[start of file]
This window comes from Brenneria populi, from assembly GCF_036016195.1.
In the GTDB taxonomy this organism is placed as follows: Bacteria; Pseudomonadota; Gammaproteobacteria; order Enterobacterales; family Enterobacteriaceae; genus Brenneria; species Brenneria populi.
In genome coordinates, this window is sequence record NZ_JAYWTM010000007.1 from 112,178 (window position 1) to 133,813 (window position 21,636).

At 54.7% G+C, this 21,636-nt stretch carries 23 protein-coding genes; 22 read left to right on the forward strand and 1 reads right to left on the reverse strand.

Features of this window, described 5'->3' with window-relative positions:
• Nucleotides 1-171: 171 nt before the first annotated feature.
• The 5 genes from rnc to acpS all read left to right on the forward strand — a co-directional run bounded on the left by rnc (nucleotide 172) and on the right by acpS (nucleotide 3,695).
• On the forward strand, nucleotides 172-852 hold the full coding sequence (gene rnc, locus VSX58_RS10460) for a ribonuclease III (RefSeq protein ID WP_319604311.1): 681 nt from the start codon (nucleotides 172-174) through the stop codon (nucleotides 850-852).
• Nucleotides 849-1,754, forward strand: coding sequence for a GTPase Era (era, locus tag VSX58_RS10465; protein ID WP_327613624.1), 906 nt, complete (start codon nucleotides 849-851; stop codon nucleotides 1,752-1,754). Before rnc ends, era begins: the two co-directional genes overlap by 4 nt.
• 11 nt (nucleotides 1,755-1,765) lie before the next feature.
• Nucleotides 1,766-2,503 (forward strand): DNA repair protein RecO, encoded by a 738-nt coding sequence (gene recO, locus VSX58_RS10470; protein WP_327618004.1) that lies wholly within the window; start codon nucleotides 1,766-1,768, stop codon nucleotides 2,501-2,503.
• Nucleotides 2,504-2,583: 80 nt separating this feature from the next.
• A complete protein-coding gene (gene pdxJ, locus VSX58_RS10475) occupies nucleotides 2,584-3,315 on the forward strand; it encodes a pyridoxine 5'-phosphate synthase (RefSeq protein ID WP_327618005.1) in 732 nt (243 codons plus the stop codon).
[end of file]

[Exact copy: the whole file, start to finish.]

This window comes from Brenneria populi, from assembly GCF_036016195.1.
In the GTDB taxonomy this organism is placed as follows: Bacteria; Pseudomonadota; Gammaproteobacteria; order Enterobacterales; family Enterobacteriaceae; genus Brenneria; species Brenneria populi.
In genome coordinates, this window is sequence record NZ_JAYWTM010000007.1 from 112,178 (window position 1) to 133,813 (window position 21,636).

At 54.7% G+C, this 21,636-nt stretch carries 23 protein-coding genes; 22 read left to right on the forward strand and 1 reads right to left on the reverse strand.

Features of this window, described 5'->3' with window-relative positions:
• Nucleotides 1-171: 171 nt before the first annotated feature.
• The 5 genes from rnc to acpS all read left to right on the forward strand — a co-directional run bounded on the left by rnc (nucleotide 172) and on the right by acpS (nucleotide 3,695).
• On the forward strand, nucleotides 172-852 hold the full coding sequence (gene rnc, locus VSX58_RS10460) for a ribonuclease III (RefSeq protein ID WP_319604311.1): 681 nt from the start codon (nucleotides 172-174) through the stop codon (nucleotides 850-852).
• Nucleotides 849-1,754, forward strand: coding sequence for a GTPase Era (era, locus tag VSX58_RS10465; protein ID WP_327613624.1), 906 nt, complete (start codon nucleotides 849-851; stop codon nucleotides 1,752-1,754). Before rnc ends, era begins: the two co-directional genes overlap by 4 nt.
• 11 nt (nucleotides 1,755-1,765) lie before the next feature.
• Nucleotides 1,766-2,503 (forward strand): DNA repair protein RecO, encoded by a 738-nt coding sequence (gene recO, locus VSX58_RS10470; protein WP_327618004.1) that lies wholly within the window; start codon nucleotides 1,766-1,768, stop codon nucleotides 2,501-2,503.
• Nucleotides 2,504-2,583: 80 nt separating this feature from the next.
• A complete protein-coding gene (gene pdxJ, locus VSX58_RS10475) occupies nucleotides 2,584-3,315 on the forward strand; it encodes a pyridoxine 5'-phosphate synthase (RefSeq protein ID WP_327618005.1) in 732 nt (243 codons plus the stop codon).